Village of Silverton mayor steps down after untangling municipal operations

A few months after seeking provincial help to untangle municipal operations Silverton’s mayor has resigned.

Colin Ferguson tendered his resignation — in a letter dated Jan. 5 — for April 5 in anticipation of an election, citing finding himself “at odds with council and too far out of step to continue as mayor,” he wrote in an email to incoming Mayor Tanya Gordon.

He pointed to harassment of public officials by the public — a resolution which will appear on the agenda at the Association of Kootenay Boundary Local Governments convention — as one of the contributing factors to him resigning.

Last fall the Village of Silverton, the second smallest municipality in Canada, had employed the services of a provincial government municipal advisor — for 12 weeks — in order to address several issues during a “difficult time” it had experienced since the last general election.

In October 2023, the chief administrative officer for the Village, Viv Thoss, and Ferguson were able to ask and receive approval from Village council to bring in an advisor from the Ministry of Municipal Affairs to deal with the matters.

At that same time, in a report to the Regional District of Central Kootenay (RDCK) board of directors, Ferguson stated there were also difficulties residing within council at the start of the advising process.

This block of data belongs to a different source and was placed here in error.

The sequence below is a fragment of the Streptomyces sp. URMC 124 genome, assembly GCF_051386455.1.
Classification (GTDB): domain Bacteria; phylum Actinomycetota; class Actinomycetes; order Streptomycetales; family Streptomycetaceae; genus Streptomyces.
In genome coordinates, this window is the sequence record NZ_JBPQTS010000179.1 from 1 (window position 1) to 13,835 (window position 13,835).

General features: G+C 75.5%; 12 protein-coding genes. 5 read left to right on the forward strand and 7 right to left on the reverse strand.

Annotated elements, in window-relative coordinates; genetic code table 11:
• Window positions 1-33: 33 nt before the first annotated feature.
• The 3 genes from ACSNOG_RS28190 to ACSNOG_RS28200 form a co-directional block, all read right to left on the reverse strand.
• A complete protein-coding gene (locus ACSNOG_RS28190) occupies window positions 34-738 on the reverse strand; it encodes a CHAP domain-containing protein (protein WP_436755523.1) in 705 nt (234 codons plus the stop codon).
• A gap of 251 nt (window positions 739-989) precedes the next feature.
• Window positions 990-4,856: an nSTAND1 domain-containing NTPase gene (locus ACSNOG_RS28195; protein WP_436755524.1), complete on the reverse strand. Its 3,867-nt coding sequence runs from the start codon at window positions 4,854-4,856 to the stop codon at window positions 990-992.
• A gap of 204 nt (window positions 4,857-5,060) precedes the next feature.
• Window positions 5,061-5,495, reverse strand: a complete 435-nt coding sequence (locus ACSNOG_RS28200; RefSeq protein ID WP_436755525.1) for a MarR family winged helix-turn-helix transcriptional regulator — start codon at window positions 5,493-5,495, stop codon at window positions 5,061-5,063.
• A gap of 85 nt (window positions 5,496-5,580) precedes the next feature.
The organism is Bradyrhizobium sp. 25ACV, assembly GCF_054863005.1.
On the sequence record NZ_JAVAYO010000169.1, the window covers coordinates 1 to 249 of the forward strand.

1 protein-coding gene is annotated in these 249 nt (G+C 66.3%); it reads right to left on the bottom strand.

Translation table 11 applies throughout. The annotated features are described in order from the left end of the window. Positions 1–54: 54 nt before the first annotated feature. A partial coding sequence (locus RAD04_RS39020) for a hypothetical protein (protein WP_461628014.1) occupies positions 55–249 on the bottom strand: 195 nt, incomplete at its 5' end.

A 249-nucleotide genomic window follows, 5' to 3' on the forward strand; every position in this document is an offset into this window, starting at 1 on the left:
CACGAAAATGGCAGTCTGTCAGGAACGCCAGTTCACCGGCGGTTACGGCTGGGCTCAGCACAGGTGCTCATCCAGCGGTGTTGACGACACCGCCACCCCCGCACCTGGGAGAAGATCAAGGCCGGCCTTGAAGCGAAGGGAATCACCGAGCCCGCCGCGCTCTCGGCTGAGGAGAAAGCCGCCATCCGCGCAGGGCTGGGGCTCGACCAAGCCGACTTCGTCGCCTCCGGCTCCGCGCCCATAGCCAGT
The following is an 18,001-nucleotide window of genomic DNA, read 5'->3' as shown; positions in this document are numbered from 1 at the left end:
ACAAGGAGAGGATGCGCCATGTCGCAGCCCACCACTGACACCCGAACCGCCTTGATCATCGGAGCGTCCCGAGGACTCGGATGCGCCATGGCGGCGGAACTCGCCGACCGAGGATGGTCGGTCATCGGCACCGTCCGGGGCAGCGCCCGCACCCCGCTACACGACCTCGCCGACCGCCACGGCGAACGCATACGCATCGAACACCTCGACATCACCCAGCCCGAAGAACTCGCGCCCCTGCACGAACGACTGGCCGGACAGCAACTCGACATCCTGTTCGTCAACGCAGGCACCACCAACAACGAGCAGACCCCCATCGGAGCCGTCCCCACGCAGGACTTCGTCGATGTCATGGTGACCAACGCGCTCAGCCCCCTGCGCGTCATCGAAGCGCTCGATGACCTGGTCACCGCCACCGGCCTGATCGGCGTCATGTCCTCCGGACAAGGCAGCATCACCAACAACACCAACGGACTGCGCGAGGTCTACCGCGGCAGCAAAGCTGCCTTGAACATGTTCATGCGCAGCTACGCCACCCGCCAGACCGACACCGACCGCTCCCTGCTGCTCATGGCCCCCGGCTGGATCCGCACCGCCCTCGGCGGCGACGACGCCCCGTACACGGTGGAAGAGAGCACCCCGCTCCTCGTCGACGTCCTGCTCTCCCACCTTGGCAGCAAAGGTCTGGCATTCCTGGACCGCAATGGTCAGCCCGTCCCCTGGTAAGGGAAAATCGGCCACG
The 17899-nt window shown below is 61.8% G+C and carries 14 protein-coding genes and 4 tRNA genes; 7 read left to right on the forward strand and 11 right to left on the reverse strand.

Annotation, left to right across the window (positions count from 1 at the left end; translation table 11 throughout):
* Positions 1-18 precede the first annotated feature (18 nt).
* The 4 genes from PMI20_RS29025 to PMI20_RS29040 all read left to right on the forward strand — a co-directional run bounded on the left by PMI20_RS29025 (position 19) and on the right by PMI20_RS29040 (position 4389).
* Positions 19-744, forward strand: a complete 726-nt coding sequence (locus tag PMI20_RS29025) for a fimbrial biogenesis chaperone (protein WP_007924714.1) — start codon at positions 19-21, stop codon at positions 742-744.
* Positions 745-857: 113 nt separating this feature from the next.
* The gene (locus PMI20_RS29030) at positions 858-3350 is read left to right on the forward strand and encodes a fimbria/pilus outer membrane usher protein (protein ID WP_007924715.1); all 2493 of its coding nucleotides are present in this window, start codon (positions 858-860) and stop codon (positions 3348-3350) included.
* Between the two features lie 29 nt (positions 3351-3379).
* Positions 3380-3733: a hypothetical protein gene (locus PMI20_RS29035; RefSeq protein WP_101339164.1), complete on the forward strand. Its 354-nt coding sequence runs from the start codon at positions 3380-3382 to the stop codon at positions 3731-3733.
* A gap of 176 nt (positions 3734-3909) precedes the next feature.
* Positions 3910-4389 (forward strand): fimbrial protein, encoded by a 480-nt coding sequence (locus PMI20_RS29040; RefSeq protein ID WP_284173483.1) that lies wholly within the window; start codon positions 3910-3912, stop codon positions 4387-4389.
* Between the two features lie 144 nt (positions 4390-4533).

He noted there were many contributing factors to Silverton’s turbulence: new management; staffing dynamics; discovery of issues with basic services and infrastructure neglect; an overload of funded projects with woefully insufficient capacity; and time and diligence for negotiations with the union just formed for Village staff.

Thoss and two Public Works employees comprise Silverton’s entire staff.

“Being a small village, Silverton has a limited tax base and small staff, and over the years some administrative tasks and infrastructure maintenance became neglected as a result,” Ferguson said. “Since I was elected and we brought in a new CAO, we have been working through those on a priority basis. The advisor was called in to help us plan for remaining items, and also help us address some dynamics on council so we can work together more effectively.”

The provincial advisor provided strategic planning, creating a timeline for the many projects the Village had on its slate, as well as prioritizing overdue infrastructure repairs and maintenance — water system, fire hydrants and dikes. They also provided administrative advice.

A municipal council can ask the Ministry of Municipal Affairs to help navigate challenging governance issues, with an appointed independent advisor.

Timothy Schafer, Local Journalism Initiative Reporter, The Nelson Daily